ON SOME REGULAR TOROIDS
1 ON THREE CLASSES OF TOROIDS
For simple (sphere-like) polyhedra, Euler's formula V - E + F = 2 holds, where V, E and F are the numbers of vertices, edges and faces, respectively. For toroids Euler's formula is modified to V - E + F = 0. Studying toroids, we cannot expect all of the faces or solid angles to be regular and congruent, so the description regular here is clearly a topological property.
Assume each face of a regular toroid has a edges, and at each vertex exactly b edges meet. We can distinguish three classes of regular toroids, according to the numbers of edges incident with each face and each vertex:
However, it is interesting to determine for each class the lowest number of faces or vertices required to construct a regular toroid in that class, possibly with the restricting condition that the faces or solid angles belong to as few congruence classes as possible.
2 THE CSÁSZÁR –POLYHEDRON
At every vertex of a regular toroid in class T1 exactly six edges meet, so that such a toroid has at least seven vertices.
The Császár polyhedron , ,  (pp. 244-246) is such a toroid with only seven vertices. This polyhedron does indeed belong to class T1 for any two of its vertices are joined by an edge, and thus six edges meet at each vertex. The number of its vertices is the lowest possible not only in class T1 , it can readily be seen that a toroid with less than seven vertices does not exist. The toroid, which is constructed on the basis of the data published by Professor Ákos Császár at Budapest University who is a member of the Hungarian Academy of Sciences , appears "fairly crowded". We have prepared a computer program to search for a "less crowded" version.
Without going into the details a formal definition (which would need oriented matroid terms ), we only restrict ourselves to an intuitive description as follows. Let us consider two models of Császár polyhedron essentially congruent if:
J. Bokowski and A. Eggert proved in 1986 that the Császár polyhedron has only four essentially different versions.
It is to be noted that in topological terms the various versions of Császár polyhedron are isomorphic, there is only one way to draw the full graph with seven vertices on the torus.
3 POLYHEDRA FROM CLASS T2
Class T2 of regular toroids consists of those torus-like ordinary polyhedra in which four edges meet at each vertex and the faces are quadrilaterals. (Figure 3.) This type of regular toroids is the easiest to construct.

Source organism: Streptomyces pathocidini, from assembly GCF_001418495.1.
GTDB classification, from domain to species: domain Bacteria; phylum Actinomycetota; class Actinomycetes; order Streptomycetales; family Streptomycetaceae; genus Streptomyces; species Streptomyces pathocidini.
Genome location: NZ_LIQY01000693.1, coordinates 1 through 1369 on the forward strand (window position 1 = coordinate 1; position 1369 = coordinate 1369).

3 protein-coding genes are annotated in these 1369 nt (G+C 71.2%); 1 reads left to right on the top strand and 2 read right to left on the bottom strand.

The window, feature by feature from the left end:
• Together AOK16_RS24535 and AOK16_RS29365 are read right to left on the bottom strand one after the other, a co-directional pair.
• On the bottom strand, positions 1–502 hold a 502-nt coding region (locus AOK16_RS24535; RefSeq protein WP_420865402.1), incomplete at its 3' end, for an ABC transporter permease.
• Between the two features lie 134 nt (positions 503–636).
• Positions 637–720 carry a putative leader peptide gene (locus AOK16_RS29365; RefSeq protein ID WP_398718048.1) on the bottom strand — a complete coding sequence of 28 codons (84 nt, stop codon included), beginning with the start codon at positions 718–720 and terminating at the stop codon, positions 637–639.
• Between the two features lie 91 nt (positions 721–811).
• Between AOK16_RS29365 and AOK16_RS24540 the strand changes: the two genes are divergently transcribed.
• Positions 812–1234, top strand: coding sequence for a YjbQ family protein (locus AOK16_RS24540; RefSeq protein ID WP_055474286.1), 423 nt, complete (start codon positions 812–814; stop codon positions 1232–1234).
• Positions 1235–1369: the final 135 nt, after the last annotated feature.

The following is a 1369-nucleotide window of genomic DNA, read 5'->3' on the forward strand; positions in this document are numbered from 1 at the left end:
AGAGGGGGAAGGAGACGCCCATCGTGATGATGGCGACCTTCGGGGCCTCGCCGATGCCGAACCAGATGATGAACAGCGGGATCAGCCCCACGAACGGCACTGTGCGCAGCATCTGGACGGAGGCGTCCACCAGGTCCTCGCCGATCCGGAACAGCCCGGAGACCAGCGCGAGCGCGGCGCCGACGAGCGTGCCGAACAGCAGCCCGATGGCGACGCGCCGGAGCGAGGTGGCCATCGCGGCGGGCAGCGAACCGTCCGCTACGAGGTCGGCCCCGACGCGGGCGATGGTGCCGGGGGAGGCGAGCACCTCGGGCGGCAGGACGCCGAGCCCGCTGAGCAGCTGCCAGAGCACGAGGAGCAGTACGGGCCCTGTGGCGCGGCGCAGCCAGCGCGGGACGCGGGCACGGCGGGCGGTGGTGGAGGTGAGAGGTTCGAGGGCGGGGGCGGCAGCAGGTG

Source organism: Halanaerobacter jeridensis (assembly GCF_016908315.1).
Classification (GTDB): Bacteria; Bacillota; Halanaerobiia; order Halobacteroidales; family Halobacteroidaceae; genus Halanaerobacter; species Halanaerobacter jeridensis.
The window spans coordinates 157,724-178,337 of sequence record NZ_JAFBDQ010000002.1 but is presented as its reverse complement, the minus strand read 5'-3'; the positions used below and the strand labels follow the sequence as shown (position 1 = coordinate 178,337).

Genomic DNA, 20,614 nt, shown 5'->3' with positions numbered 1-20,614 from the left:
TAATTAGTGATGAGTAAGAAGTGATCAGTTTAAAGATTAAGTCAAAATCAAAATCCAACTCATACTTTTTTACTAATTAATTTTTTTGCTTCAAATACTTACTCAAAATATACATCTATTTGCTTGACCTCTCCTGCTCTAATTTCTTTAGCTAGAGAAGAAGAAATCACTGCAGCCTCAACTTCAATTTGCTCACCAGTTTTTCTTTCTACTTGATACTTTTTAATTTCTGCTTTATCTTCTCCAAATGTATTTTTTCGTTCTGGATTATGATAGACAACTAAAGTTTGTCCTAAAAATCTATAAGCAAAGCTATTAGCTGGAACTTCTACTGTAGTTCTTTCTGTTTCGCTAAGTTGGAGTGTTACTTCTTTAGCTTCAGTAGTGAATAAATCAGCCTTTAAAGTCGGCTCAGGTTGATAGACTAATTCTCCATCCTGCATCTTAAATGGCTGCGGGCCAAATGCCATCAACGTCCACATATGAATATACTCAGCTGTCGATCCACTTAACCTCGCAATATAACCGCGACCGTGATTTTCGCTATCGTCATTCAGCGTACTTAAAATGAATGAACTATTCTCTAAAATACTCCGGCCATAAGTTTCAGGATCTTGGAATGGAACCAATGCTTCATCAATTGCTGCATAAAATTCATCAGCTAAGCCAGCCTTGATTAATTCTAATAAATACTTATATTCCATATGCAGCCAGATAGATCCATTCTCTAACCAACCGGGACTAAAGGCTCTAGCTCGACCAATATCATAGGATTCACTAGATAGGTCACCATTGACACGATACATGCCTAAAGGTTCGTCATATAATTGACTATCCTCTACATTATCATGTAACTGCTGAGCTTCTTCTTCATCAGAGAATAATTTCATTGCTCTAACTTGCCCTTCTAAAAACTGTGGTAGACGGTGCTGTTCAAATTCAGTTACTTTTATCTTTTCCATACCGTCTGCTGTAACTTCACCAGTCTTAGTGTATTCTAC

It is not known whether there exists a regular toroid in T2
with 10 or 11 faces (vertices), though a graph having 10
or 11 vertices (and regions), and which belongs to T2,
class can be drawn on torus.
4 SOME POLYHEDRA FROM CLASS T3
When constructing toroids belonging to class T3, care should be taken to make sure that the six points defining one region (face) are in the same plane. This requirement can be easily met, if the toroid has "sufficiently high number" of faces. (Figure 1.) We have just created some interesting regular toroid consisting of 24, 9 and of 7 faces only (Figure 4).
As we have seen, the most important property of the Császár polyhedron is that any two vertices are joined by an edge. There is a very close relationship, so-called duality, between this polyhedron and the polyhedron with the lowest number of faces in class T3, the main characteristic of the latter being that any two faces have a common edge This relationship is partly topological, however, if we create a new polyhedron by using projective transformation from a given polyhedron, (e.g. polarity with respect to a sphere), then the new polyhedron may be a self-intersecting one.
The author of this paper constructed this seven-faced polyhedron in 1977 after producing the dual of the Császár polyhedron by using polarity. The new polyhedron obtained by this way, had self-intersecting faces, too. A computer assisted analysis had used to find the undesired intersections, and by modifying the data could be obtained the above polyhedron bordered by simple polygons. (Figure 4.) If a model of the structure is known, it is easy to develop a simple method to construct the polyhedron. This polyhedron is topologically isomorphic with Heawood's toroidal map with seven colours. (It was Martin Gardner who used the term "Szilassi polyhedron" for the first time to identify this polyhedron .) In 2004 J. Bokowski and L. Schewe has proved that the Szilassi polyhedron had essentially only one axially symmetric version .
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